As Lola spends much of her time running throughout the movie, a combination of engaging music and images ensure that we feel Lola’s pain as if we are running beside her. A minute or two may pass without a single instance of dialogue. Tykver provides an electrically charged soundtrack throughout the movie, ensuring that the audience’s eyes and interest are constantly illuminated. Potente contributes her vocals to the song “I Wish,” and Lola suddenly develops a new dimension to her character as we enter the turbulent inner workings of her mind. She does not sing so much as hauntingly recite the lyrics in a rhythmic fashion that effectively contributes to the adrenaline-inducing sprint. Also noteworthy is the use of “What a Difference a Day Can Make” sung by Maria Grever during Lola and Manni’s run from the supermarket in the first sequence. The light melody contrasts sharply with the ominous nature of the scene.
Cinematographer Frank Griebe worked closely with film editor Mathilde Bonnefoy to create the stunning visual effects throughout the movie. Griebe had shot the scenes for many of Tykver’s previous movies as well. We truly experience what Lola sees as Griebe changes his format depending on Lola’s presence in the scene. While the majority of the film is filmed in regular 35mm format, the scenes that do not involve Lola appear grainy and less steady because they are shot with a regular video camera. As a result, we feel even more detached from the action on the screen. We see examples of this in the scenes with Lola’s father and his female co-worker, as well as the one with the man on the bike interacting with the homeless bum.
As the film opens, Griebe employs a wide variety of angles and shots to depict Lola and Manni’s conversation. The flashbacks themselves are in black and white and the action is accelerated. The camera may shoot from overhead, revolve around the character speaking, or zoom in at a breakneck speed depending on the specific moment in their exchange. A couple of specific moments are repeated with minor variations for emphasis, such as when Lola tries to think of who to ask for money and repeats the word “wer,” which translates into the English “who.” We are exposed to a sequence of images of faces that represent the people in Lola’s life, and they are all interestingly the faces of the crew that worked on the film. After Lola’s crosses paths with each of the minor characters in the film, we see how their lives pan out in the not-too-distant future via a series of photographs that are strung together and accompanied by the sounds of a camera. Their resolutions are intriguingly dependent on the nature of their interactions with Lola.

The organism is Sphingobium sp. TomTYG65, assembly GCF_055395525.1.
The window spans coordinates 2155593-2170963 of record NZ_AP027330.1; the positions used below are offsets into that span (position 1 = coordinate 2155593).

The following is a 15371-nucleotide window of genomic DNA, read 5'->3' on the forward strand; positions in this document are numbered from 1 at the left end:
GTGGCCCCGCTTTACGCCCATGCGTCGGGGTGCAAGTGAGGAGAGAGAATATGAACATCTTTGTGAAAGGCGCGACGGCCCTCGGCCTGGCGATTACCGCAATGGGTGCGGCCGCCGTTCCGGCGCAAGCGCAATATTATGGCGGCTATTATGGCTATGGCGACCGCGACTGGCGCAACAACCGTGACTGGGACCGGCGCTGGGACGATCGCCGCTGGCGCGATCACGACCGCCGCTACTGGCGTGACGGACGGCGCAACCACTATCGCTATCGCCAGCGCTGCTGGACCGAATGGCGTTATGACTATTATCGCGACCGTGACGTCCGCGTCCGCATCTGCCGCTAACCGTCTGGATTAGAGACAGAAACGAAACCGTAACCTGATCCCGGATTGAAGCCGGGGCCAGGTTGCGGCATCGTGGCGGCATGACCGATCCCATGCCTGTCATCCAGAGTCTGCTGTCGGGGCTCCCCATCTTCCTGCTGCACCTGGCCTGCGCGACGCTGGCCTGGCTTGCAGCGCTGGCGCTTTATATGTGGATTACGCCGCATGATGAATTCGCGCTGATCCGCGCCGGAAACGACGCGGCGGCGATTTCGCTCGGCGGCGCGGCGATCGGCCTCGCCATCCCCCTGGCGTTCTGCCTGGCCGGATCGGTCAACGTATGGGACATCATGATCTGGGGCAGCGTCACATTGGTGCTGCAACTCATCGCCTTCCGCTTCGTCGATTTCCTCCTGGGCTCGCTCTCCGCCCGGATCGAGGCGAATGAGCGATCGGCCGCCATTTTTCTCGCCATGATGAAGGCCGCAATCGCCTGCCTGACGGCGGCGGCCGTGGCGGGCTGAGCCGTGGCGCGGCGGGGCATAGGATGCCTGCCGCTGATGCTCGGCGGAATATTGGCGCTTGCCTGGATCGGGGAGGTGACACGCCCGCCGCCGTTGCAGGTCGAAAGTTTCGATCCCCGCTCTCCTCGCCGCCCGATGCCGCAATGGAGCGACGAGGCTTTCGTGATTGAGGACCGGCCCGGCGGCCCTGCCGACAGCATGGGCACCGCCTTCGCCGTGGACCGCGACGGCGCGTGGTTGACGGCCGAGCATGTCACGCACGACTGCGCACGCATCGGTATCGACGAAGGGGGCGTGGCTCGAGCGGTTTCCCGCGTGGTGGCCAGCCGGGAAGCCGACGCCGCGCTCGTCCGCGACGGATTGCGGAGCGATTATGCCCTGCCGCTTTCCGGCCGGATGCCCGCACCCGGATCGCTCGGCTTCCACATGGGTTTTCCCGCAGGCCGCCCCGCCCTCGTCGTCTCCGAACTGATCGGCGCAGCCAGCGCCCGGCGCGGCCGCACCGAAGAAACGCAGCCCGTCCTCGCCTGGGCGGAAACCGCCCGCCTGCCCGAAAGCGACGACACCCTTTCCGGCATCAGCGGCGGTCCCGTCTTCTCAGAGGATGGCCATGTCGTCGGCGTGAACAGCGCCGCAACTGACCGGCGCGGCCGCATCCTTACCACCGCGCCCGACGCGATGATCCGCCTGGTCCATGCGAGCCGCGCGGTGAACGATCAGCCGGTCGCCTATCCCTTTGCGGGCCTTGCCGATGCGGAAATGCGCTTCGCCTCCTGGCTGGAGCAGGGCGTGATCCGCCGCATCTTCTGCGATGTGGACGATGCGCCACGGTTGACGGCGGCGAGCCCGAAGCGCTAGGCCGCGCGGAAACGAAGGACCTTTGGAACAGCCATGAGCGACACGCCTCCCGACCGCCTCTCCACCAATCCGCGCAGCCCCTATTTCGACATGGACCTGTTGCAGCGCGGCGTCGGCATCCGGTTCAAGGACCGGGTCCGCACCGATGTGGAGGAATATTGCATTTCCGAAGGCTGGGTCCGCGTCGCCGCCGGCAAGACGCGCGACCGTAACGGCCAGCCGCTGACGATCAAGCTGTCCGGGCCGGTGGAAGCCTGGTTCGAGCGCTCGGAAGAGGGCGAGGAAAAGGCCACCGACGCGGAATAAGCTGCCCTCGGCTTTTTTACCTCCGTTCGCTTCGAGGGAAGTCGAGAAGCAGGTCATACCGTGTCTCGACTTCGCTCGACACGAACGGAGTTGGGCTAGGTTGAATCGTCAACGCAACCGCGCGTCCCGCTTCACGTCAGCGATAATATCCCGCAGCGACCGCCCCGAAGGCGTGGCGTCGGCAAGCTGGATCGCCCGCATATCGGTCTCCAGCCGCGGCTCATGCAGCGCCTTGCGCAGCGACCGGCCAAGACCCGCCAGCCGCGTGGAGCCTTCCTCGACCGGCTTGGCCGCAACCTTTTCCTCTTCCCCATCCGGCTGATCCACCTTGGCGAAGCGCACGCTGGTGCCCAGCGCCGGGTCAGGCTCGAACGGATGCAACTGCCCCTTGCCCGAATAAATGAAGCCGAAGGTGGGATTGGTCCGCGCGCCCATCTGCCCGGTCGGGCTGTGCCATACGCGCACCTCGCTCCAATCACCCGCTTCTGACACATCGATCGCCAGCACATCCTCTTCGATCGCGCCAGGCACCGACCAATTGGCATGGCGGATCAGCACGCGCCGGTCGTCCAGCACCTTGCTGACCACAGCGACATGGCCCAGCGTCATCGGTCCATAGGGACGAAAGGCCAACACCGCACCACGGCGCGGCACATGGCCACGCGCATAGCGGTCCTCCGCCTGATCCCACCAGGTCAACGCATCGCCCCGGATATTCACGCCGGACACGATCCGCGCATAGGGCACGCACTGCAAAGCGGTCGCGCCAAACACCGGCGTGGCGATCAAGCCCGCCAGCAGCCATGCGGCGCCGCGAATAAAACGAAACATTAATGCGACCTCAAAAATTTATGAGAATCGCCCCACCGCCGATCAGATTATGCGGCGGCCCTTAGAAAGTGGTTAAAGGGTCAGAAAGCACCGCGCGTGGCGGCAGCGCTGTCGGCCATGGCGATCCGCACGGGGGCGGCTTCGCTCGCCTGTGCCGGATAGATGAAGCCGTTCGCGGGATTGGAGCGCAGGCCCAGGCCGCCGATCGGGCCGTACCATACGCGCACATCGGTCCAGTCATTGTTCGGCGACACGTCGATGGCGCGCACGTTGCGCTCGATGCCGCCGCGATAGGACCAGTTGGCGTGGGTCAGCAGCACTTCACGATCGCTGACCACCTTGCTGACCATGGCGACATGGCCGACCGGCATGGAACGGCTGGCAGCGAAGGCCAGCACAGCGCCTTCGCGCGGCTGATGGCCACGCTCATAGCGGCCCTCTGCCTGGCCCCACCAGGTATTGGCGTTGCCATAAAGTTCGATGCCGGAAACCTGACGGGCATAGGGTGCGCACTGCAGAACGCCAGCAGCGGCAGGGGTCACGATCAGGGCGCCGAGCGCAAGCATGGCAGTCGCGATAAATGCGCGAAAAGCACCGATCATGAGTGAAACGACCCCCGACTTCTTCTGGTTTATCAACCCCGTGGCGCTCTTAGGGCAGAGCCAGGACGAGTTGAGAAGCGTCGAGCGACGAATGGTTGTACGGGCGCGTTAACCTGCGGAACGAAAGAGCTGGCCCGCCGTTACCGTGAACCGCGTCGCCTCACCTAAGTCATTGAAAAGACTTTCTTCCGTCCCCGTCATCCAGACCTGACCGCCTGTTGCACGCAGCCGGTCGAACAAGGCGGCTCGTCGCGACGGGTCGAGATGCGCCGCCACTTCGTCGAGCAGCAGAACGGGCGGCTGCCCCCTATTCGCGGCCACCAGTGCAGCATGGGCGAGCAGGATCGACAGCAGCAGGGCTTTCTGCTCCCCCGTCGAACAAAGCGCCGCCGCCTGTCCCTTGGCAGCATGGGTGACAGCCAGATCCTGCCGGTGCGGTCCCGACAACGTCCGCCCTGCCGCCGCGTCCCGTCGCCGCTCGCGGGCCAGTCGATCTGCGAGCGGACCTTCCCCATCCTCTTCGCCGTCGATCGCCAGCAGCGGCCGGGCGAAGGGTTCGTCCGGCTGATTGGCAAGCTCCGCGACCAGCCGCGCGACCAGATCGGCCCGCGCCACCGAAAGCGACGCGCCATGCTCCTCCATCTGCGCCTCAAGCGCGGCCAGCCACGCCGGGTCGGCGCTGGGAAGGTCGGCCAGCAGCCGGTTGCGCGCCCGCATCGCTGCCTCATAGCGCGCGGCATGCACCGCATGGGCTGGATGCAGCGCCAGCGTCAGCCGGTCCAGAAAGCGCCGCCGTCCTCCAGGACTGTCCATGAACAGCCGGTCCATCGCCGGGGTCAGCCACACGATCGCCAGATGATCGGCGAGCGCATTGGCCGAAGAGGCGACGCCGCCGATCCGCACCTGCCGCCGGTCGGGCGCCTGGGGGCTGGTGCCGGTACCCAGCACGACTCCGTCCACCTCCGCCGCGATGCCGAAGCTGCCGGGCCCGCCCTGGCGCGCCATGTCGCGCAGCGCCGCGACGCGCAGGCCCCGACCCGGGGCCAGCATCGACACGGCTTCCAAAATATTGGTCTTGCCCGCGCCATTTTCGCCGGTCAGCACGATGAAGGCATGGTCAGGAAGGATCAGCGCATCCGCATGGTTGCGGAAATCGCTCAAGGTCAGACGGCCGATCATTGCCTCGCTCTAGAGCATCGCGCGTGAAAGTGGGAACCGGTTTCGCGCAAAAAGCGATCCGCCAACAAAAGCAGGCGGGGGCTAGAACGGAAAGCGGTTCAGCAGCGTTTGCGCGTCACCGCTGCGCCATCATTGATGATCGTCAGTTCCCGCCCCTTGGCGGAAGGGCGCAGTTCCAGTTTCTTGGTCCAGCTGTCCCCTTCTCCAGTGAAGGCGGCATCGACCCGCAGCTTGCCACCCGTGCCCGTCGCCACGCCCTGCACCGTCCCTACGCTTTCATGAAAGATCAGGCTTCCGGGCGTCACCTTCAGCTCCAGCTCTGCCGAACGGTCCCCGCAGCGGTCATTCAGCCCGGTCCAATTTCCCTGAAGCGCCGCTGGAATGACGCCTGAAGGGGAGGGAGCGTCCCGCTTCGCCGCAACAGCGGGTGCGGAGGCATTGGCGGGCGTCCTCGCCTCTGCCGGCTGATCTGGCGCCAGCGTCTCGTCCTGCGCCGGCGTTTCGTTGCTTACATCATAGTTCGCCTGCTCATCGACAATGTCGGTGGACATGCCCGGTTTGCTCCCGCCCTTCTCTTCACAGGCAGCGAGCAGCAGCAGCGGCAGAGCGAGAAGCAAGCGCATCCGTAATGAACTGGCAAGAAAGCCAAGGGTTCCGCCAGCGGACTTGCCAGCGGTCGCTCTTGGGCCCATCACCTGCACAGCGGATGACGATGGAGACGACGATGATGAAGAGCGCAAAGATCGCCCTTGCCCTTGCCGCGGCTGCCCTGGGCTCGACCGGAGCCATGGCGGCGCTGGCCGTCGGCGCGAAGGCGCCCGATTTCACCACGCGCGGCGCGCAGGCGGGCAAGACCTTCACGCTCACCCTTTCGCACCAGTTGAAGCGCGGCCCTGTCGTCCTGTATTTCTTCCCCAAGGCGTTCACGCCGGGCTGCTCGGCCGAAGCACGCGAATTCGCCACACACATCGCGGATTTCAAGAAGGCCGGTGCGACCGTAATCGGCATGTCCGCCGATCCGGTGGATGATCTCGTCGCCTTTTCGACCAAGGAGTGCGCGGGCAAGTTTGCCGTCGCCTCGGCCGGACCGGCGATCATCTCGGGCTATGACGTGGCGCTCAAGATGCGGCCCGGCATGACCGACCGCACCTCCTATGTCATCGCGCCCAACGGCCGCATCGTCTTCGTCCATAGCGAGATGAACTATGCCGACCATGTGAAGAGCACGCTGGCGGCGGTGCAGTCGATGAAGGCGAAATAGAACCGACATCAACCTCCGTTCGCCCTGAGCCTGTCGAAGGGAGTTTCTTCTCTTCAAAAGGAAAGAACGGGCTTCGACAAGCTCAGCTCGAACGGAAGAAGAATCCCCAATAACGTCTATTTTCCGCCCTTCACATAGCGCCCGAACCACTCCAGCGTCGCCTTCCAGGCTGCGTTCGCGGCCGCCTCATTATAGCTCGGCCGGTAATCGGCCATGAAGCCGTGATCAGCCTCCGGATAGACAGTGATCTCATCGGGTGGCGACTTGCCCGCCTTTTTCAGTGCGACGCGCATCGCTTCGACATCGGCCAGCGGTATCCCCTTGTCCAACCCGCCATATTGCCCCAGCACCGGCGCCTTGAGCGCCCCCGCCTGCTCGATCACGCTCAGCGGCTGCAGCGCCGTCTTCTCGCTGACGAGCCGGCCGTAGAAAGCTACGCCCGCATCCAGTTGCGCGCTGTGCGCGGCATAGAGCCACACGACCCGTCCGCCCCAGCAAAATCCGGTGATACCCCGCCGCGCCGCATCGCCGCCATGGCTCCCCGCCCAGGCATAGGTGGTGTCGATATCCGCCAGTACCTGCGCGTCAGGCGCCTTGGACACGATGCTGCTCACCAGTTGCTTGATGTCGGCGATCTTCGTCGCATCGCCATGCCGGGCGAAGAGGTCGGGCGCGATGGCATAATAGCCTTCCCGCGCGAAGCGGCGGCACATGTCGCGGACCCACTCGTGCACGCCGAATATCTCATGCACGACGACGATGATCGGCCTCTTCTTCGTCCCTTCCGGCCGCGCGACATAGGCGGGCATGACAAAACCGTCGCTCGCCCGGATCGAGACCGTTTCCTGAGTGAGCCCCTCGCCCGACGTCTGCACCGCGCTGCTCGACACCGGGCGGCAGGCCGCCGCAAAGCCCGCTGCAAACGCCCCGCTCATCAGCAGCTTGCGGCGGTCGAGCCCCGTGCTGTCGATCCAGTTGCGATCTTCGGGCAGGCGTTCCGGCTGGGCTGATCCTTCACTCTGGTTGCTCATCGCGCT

As the movie switches between the different 20-minute realities of Lola’s life, Tykver provides us with two short scenes involving Lola and Manni at two respective breaks in the story. Lola and Manni lie together, lit only in red, and they discuss each other’s love. Each conversation relates eerily to the preceding episode. We feel for the characters, and see deeper into their souls. The scenes seem to be placed so perfectly that they do not interrupt the flow of the movie as we absorb what has just happened in the previous scenes.
Tykwer truly creates a cinematic gem in Run Lola Run. Lola’s grasp on her own reality is extraordinary as she is able to manipulate the events of her life and carry over knowledge from the alternate 20 minute sequences. Although elements of the movie may seem unrealistic, we are entertained and touched. Lola and Manni shouldn’t be able to talk through panes of glass, yet we marvel at their interpersonal connection that allows them to do so. Lola’s sonic scream shatters glass. Her character is empowering and her story amazing, and we support her every step along the way. We are ultimately satisfied with the ending, curious as to what happens to Lola and Manni in the 20 minutes after the movie ends, and possibly apprehensive about the events of the next 20 minutes of our own lives.